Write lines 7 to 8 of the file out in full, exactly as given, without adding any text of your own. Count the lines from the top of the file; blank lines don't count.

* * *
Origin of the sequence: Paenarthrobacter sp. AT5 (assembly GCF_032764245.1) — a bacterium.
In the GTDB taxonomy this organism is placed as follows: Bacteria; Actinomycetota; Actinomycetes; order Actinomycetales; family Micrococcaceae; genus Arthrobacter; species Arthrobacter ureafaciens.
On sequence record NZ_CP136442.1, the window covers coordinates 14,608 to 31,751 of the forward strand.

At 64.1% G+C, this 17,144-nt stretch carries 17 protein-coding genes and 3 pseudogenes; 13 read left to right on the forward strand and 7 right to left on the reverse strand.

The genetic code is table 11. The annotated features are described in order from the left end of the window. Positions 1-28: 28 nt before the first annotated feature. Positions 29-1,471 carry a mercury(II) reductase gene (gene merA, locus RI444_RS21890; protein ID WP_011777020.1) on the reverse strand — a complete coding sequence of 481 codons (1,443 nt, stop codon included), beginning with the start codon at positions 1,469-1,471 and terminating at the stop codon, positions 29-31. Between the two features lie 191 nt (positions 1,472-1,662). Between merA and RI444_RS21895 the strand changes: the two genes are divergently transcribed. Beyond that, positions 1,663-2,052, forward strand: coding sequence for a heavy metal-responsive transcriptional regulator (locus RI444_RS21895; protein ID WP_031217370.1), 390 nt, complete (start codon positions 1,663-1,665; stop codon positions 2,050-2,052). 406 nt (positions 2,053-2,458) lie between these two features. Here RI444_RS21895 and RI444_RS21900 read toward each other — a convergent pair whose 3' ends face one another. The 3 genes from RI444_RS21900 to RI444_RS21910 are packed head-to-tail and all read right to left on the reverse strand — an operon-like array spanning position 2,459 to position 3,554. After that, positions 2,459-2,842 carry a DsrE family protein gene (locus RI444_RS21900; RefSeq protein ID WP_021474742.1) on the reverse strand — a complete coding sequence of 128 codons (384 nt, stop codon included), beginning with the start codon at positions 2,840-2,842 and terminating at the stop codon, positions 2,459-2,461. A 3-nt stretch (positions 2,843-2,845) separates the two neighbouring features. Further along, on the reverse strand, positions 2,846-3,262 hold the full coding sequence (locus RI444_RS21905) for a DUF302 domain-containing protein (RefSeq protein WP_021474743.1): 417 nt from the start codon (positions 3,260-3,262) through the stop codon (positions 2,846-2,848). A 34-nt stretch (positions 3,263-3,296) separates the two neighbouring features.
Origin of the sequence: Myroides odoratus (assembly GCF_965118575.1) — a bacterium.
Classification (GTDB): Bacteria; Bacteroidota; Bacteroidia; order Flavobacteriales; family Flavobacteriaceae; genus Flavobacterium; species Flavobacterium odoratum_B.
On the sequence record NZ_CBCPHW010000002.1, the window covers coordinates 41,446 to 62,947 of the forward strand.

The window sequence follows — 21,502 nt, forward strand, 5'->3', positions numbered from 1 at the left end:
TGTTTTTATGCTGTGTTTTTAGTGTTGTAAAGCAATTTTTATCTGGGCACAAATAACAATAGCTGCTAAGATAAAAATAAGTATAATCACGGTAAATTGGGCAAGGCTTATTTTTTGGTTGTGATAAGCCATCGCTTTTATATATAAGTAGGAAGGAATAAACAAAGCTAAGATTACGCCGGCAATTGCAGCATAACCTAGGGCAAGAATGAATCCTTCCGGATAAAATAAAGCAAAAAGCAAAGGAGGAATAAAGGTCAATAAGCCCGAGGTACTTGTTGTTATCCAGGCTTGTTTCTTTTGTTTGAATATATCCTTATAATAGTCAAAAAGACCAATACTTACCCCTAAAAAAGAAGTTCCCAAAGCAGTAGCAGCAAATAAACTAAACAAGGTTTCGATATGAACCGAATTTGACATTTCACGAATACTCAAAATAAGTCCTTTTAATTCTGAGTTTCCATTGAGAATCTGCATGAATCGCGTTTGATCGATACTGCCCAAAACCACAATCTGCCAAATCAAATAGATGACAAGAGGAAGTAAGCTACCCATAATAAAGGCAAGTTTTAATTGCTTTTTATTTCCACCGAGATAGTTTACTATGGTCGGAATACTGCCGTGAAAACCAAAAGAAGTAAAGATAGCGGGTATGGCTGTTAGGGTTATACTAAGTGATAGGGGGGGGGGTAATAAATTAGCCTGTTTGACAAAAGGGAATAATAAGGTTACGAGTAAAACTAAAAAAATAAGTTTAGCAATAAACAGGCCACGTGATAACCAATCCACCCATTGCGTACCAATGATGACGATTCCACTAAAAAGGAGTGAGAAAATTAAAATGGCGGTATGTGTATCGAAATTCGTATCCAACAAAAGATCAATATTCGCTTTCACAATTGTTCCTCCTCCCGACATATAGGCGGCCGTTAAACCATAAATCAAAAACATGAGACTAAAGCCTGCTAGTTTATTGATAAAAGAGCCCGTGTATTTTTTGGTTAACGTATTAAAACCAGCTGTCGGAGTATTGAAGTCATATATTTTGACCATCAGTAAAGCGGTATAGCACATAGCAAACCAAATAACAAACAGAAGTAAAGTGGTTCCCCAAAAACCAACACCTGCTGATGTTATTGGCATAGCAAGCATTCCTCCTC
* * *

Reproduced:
Classification (GTDB): Bacteria; Bacteroidota; Bacteroidia; order Flavobacteriales; family Flavobacteriaceae; genus Flavobacterium; species Flavobacterium odoratum_B.
On the sequence record NZ_CBCPHW010000002.1, the window covers coordinates 41,446 to 62,947 of the forward strand.